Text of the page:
Blog: 7 “The Screen and The User” by Lev Manovich & “Becoming Screen Literate” by Kevin Kelly

Both of these reading really grabbed my attention. Screens are something that I have over looked my whole life. In the first reading, The Screen and The User by: Manovich, it tells the history of screens. It talks about virtual space vs. reality and how screens help us navigate through cyberspace. In the second article, Becoming Screen Literate by: Kevin Kelly, compares screens to books, how we are evolving to become “people of screens.”


In Manovich’s chapter, I found it interesting when it said by “looking at a screen…[lets] users experience the illusion of navigating through virtual space.” I thought this made an interesting point. The Internet and cyber space and other virtual worlds don’t really have a physical form. It’s thanks to screens that the average user can make out heads or tails of websites and other cyberspaces. The reading continues by talking about ‘frames’, which help us focuses on what is on the screen. I never thought of the boarder around the computer screen or around a phone or TV are actually frames that help us see the more interesting things that are on the screen. There are also two genres: landscape mode and portrait mode. In class we talked about ‘screen out’ functions, like the one Dr. Johnson showed us in class about finding restaurants with your smart phone. This function is growing, taking over and rendering a nonexistent world/space outside the screen frame.

In a paragraph in this article discussed VRs (pg 97), which are “typically used a head-mounted display whose images completely fill the viewer’s visual field,” continues reading “real, physical space and the virtual, simulated space – coincide.” Our world is changing and virtual space has “…completely encompassed the real space…The screen has vanished.” This reminded me of all the cool syfy gadgets used on space adventure TV shows and movies that are coming to ‘life’ and are becoming ‘real’ things!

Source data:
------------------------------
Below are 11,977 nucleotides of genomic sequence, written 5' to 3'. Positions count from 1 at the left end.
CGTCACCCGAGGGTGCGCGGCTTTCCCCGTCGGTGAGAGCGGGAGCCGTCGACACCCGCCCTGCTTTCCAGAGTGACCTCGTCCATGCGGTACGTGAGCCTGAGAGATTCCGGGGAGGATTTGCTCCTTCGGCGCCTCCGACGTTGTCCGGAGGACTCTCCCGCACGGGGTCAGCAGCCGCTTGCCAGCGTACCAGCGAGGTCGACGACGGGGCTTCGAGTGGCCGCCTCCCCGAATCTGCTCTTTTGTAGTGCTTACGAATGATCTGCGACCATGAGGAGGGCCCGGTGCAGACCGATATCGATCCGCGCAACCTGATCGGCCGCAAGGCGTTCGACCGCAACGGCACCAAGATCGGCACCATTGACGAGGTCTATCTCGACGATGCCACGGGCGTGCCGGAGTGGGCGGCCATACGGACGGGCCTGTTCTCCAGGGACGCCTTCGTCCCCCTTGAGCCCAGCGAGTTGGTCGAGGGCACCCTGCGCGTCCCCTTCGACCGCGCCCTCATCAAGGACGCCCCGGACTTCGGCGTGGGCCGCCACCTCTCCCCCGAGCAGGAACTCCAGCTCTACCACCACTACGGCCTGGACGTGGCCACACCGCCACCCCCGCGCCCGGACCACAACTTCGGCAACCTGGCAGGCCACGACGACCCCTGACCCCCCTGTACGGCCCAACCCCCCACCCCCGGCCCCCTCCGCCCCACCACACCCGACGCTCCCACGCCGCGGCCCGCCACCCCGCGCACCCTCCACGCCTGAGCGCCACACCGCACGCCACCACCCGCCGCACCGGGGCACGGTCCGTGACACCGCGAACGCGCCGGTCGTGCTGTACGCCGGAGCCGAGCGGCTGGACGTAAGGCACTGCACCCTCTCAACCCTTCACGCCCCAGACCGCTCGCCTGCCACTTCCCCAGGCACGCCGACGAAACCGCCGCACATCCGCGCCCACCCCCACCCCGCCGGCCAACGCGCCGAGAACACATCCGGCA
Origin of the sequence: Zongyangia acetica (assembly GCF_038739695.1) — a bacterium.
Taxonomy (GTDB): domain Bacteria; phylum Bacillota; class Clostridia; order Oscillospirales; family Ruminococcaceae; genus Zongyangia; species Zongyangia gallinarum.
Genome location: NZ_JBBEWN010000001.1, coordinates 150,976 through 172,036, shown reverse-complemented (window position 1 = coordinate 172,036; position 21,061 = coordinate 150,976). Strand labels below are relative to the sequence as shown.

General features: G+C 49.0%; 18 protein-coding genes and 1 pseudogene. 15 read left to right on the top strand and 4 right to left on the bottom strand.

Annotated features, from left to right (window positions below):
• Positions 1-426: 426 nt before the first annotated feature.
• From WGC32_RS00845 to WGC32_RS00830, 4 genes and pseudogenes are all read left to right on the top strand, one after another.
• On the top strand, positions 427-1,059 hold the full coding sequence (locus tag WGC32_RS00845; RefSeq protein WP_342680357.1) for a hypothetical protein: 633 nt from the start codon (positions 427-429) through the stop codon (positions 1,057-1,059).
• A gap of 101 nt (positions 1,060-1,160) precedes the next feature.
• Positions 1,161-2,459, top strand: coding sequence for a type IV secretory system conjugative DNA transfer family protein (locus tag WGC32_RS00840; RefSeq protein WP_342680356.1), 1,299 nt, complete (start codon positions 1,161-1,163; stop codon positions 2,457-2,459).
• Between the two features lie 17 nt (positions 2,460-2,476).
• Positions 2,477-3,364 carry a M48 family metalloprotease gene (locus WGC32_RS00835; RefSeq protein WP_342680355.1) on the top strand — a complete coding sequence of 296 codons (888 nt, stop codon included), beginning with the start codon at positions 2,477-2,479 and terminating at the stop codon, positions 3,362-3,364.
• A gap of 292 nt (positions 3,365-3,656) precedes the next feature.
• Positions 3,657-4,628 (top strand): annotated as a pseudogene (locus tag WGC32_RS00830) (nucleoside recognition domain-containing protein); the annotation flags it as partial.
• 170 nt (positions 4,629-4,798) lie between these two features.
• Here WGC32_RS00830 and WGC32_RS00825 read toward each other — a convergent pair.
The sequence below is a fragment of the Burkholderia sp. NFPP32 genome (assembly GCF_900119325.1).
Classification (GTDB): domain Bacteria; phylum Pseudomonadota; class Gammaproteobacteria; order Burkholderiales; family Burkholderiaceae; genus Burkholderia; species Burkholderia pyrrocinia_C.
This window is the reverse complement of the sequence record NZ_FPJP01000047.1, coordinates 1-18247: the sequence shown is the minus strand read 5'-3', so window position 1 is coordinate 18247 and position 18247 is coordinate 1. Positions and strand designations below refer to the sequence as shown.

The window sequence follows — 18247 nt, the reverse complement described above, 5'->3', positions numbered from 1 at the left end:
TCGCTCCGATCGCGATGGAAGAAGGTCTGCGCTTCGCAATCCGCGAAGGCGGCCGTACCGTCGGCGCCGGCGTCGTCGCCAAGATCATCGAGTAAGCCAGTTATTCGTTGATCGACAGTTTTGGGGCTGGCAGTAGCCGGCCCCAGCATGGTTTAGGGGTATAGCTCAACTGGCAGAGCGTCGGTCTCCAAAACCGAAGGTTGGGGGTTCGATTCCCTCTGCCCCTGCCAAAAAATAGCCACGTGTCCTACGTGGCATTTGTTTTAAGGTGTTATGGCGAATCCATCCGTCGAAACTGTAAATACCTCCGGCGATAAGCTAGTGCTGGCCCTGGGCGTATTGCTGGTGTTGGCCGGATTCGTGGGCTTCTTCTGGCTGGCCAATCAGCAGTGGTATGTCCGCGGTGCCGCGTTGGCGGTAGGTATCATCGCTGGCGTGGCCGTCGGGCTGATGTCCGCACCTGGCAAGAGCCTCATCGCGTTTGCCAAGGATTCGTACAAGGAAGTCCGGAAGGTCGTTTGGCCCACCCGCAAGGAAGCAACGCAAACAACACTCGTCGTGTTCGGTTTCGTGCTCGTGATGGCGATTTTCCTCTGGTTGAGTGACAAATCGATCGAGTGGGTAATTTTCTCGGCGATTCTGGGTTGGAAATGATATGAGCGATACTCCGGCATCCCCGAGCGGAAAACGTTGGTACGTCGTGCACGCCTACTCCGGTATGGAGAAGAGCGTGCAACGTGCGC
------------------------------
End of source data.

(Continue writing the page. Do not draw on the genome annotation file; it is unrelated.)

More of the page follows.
In Becoming Screen Literate, Kelly talks about how screens have created an audience. Not the other way around; in my other communications class my professor, @academicdave, would call this ‘technology determent.’ Where the technology is the cause for a cultural effect. Kelly continues saying that the audience that has been created is for very short/quick films or moving pictures with an average time of 1-3 minutes. He first describes us as “people of the book” because of printing black ink onto white paper in a linear logic of facts, which is describing a book. I really enjoyed they way Kelly described things though out his article. To follow that lat statement Kelly describes how we are “becoming people of the screen,” by “nudging the book aside and catapulting…moving images, to the center o the culture.” The ‘culture determinist’ side comes out saying that we (culture) have paved the way from books to screens and that ‘we’ have caused the effect that screens are now taking over our world. Kelly describes the over throw of books to screens by this quote, “it is easier to read a book than to write one; easier to listen to a song than to compose one; easier to attend a play than to produce one. ” It kind of describes us, Americans; we are the ‘lazy lot’ that create more and more advanced technology to make life easier, which can, and more offensively is, defined as we don’t want to work to get the results we just want them now in the easiest way possible. That a whole other topic that I don’t need to get into today.


Over all screens are be found practically everywhere, I’ve seen them in bathroom, living rooms, kitchens, cars, phones, MP3 players, planes, stores, restaurant, billboards, and more. They give us visual information quickly…faster than it would be for you to read the product they were trying to sell you. You get to see it, and seeing something last in your mind, and it is pleasing to you. The moving pictures grab your attention and suddenly you find yourself glued to a screen. “We Are The People Of The Screen!”


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